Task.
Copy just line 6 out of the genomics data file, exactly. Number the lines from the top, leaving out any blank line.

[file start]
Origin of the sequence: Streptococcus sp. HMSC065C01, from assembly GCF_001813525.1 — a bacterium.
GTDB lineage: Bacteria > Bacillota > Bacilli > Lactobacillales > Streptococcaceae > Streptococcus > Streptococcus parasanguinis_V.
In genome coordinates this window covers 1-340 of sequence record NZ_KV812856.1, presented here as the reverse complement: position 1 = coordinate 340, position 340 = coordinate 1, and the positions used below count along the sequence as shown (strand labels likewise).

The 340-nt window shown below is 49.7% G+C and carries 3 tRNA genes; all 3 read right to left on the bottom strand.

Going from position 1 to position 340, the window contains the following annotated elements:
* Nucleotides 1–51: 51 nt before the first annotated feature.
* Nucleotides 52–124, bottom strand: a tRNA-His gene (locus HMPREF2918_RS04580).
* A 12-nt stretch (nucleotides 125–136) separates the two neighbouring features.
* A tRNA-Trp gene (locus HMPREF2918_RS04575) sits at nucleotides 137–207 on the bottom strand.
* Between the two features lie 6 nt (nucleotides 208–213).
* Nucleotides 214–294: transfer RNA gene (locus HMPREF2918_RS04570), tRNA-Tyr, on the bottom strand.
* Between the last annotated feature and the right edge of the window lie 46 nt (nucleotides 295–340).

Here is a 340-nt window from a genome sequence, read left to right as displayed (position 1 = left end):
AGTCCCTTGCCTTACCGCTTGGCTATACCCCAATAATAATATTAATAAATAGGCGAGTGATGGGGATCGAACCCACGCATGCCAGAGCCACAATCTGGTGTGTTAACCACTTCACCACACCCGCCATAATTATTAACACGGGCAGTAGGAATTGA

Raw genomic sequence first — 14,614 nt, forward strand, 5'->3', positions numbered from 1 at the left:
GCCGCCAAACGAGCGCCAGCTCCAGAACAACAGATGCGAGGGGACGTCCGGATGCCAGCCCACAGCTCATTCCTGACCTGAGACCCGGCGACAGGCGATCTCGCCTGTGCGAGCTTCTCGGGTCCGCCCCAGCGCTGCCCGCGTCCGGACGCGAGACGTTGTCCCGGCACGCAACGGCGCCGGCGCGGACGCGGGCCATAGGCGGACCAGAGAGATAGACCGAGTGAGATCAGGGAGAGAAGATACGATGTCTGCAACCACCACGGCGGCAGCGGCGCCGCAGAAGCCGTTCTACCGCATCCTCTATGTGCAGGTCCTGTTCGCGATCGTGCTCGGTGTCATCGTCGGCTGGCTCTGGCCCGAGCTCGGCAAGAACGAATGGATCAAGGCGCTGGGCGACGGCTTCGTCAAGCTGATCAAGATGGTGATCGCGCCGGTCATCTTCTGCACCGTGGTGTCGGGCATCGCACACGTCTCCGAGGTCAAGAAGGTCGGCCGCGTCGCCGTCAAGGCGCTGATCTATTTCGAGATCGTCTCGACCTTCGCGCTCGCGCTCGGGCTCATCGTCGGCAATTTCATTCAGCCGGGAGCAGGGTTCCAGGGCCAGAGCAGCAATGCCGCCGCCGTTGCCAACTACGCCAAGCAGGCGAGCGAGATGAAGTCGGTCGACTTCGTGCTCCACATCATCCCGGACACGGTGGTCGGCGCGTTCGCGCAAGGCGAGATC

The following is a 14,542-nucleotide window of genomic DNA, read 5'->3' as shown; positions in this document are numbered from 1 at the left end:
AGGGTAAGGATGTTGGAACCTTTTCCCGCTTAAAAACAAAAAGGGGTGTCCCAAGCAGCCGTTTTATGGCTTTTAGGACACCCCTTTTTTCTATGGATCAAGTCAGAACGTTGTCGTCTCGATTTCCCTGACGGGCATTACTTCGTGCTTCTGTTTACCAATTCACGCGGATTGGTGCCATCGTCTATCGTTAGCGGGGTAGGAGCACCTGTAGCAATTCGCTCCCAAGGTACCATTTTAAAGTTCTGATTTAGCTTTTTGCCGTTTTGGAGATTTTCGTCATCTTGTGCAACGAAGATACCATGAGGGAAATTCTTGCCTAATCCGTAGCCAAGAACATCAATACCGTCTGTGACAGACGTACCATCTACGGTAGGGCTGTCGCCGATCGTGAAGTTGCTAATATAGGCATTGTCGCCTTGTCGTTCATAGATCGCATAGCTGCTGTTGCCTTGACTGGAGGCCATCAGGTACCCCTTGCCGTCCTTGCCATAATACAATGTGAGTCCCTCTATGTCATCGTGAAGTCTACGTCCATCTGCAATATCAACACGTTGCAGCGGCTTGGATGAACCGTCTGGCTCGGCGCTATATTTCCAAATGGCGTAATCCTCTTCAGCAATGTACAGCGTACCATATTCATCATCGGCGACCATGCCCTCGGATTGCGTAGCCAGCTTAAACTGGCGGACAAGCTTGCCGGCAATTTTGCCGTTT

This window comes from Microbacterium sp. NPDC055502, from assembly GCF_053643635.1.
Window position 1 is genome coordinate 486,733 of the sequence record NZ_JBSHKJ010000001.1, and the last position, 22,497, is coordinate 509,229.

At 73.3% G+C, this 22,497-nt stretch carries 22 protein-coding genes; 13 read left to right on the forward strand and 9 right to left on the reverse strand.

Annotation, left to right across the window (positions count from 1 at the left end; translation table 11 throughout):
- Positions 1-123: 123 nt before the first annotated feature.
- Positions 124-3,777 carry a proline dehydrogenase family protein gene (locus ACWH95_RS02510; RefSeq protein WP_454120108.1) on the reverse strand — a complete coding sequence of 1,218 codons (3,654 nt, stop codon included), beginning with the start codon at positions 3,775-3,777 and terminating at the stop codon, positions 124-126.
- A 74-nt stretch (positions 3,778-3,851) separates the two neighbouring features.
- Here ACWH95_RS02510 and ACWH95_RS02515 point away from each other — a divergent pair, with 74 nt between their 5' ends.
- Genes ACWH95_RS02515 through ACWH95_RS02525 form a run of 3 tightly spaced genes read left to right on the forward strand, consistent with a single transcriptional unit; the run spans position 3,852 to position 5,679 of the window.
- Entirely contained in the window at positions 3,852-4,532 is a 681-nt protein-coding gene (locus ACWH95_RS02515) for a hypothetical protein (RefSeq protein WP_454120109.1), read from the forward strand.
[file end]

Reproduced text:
* Nucleotides 1–51: 51 nt before the first annotated feature.